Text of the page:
As product designers, we often strive to create interfaces that have good affordance. Meaning, we try to create interfaces that - through shape, color, and motion - implicitly describe to the user how that interface should be used. We try to create interfaces that are self-evident. The less a user has to "learn" your product, the better the user experience (UX) will be. But, in product design, affordance isn't just about a single interaction - it's about value and leadership. And, if you think about affordance in a vacuum, outside the context of the greater application, I think you can end up reducing value and providing what I call a "false affordance."
Have you ever watched a user struggle to "swipe" a tiny toggle-switch on a mobile device when simply tapping it would do? Or, watched a user waste time and effort swiping an eBook page when simply touching the edge of the screen would have turned it? To me, these are examples of interfaces that provide affordance through a metaphor that makes the user work harder than they have to. While the interfaces have learnability, they fail to lead the user to the best user experience (UX).
The construct that brings this to top-of-mind is the threaded conversation. In a threaded conversation, rather than having one continuous stream of comments, a conversation becomes an aggregate of lots of little disjointed conversations. I rather dislike threaded conversations. And, whenever I see them, I can't help but think of Walter Sobchak ranting in the The Big Lebowski.
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In a threaded conversation, replying to a comment usually has "immediate" affordance. Meaning, in an acute sense, the user leaving the reply knows exactly who and what they're replying to. And, more often than not, the reply input-box maintains that context by opening up just below the comment in question. The user leaving the reply doesn't have to learn anything new.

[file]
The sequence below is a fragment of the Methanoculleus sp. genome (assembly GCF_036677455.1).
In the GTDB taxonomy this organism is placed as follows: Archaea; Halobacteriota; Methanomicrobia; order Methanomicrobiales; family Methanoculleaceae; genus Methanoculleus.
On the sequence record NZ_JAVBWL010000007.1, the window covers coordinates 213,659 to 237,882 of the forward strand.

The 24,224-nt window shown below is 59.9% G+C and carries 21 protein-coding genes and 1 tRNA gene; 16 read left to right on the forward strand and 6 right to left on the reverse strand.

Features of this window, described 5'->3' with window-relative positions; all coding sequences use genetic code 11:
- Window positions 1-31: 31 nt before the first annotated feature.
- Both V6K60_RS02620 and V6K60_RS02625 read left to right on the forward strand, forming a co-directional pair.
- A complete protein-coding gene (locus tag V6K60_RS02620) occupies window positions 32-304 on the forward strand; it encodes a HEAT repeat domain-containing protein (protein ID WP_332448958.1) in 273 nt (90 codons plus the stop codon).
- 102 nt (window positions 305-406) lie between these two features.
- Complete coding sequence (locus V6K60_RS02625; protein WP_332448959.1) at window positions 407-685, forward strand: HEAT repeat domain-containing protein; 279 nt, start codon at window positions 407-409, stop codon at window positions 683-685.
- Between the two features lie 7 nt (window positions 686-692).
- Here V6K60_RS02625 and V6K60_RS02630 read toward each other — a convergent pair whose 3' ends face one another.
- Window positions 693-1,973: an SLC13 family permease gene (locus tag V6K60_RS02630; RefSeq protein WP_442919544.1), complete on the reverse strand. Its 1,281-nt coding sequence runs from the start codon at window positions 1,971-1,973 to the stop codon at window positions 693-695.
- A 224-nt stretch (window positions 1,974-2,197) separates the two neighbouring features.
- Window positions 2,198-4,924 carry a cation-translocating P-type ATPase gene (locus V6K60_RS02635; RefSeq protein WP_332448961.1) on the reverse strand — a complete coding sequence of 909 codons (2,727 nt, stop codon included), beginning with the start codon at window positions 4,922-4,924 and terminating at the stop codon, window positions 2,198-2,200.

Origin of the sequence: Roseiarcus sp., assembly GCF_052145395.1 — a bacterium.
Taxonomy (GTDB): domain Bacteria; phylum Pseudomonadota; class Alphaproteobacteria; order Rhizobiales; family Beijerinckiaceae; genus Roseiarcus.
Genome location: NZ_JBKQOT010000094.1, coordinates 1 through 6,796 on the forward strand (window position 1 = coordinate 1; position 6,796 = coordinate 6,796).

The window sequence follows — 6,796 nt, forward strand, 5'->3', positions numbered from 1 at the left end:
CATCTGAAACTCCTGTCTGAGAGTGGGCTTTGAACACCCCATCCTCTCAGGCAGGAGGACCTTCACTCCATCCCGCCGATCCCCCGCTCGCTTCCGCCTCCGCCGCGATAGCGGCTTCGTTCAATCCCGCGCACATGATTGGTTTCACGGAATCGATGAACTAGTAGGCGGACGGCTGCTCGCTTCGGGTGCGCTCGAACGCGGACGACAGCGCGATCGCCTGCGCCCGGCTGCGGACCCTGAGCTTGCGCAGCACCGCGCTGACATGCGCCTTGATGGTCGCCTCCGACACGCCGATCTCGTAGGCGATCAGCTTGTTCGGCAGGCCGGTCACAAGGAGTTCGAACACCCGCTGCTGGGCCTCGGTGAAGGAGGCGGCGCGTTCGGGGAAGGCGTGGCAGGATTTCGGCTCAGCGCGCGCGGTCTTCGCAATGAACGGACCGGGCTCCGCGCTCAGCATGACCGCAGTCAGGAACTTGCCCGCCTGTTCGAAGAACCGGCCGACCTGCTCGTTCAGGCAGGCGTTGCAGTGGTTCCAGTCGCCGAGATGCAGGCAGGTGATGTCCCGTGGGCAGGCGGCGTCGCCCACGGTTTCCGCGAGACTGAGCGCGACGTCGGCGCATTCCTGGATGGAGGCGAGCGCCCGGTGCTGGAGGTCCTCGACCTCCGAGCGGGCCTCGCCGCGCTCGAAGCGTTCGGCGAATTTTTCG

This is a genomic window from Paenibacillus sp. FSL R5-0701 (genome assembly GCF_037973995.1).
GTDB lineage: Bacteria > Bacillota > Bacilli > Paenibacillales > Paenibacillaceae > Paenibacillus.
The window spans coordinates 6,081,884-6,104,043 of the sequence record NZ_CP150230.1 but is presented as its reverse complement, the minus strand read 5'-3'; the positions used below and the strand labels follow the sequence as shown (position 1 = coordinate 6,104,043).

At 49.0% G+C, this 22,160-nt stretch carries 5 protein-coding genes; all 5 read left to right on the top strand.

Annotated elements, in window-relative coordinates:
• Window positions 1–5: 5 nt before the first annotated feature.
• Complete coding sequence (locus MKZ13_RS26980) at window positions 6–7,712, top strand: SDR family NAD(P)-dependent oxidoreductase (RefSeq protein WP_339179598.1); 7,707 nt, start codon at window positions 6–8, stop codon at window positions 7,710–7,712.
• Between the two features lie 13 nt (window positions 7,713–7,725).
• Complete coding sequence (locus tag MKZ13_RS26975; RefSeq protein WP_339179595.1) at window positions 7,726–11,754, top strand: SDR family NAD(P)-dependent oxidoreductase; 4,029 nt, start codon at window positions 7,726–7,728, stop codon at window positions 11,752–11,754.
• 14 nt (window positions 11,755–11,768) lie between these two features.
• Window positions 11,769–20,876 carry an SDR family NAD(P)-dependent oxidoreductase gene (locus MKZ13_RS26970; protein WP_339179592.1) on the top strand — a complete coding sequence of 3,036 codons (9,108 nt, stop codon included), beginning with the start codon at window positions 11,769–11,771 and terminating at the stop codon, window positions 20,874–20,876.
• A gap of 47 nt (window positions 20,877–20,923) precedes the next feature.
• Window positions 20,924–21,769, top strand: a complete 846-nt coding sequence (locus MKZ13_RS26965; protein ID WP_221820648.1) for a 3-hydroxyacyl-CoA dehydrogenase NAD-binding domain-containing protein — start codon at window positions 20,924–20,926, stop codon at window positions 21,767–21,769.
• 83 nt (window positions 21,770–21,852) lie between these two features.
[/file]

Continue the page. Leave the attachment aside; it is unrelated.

But, I believe threaded conversations provide a false affordance because they fail to maximize overall value. Sure, a threaded conversation has great affordance for the user leaving a comment; but, what about for the user consuming that comment?
To answer that, let's first think about the affordance of a single-threaded conversation. In a single-threaded conversation, the oldest comments are always at the top, closest to the content, and the newest comments are always at the bottom. This is key when you remember the fact that conversations take place over time.
Now, the existence of time might seem like an obvious component, not worth mentioning; but, there is a strong relationship between the delta in authoring time from the content to the comment and the perceived value of said comment by a consumer. In other words, older comments, at the top, are more likely to be on-point, relevant, and meaningful (in the context of the content); and, newer comments, at the bottom, are more likely to be less relevant or derivative of existing comments.
A single-threaded conversation follows the natural flow of an in-person conversation where circling back to an earlier topic affects everyone involved in the conversation. Because, after all, it's still a single conversation - not some abstract aggregate of quasi-related thoughts. This is why a single-threaded conversation provides great affordance for both creators and consumers.
A thread conversation, on the other hand, more or less throws out the concept of time. The physical location of a comment, within the greater conversation, no longer implies any particular value. A comment at the top of the thread might be days, weeks, months, or even years older than the content it relates to. Or worse, the comments below it. When you allow comment creators to bypass the natural passage of time, you significantly reduce value for comment consumers.
In user experience (UX) design, affordance isn't just about making an interface usable - it's about leading the user in the right direction. Threaded conversations have a false affordance because they lead a user in a direction that reduces the overall value for other users. If you really feel like your application needs threaded conversations, there is probably a problem to be solved. But, I would suggest trying to explore other solutions; or, digging deeper until you find the true cause of user frustration.
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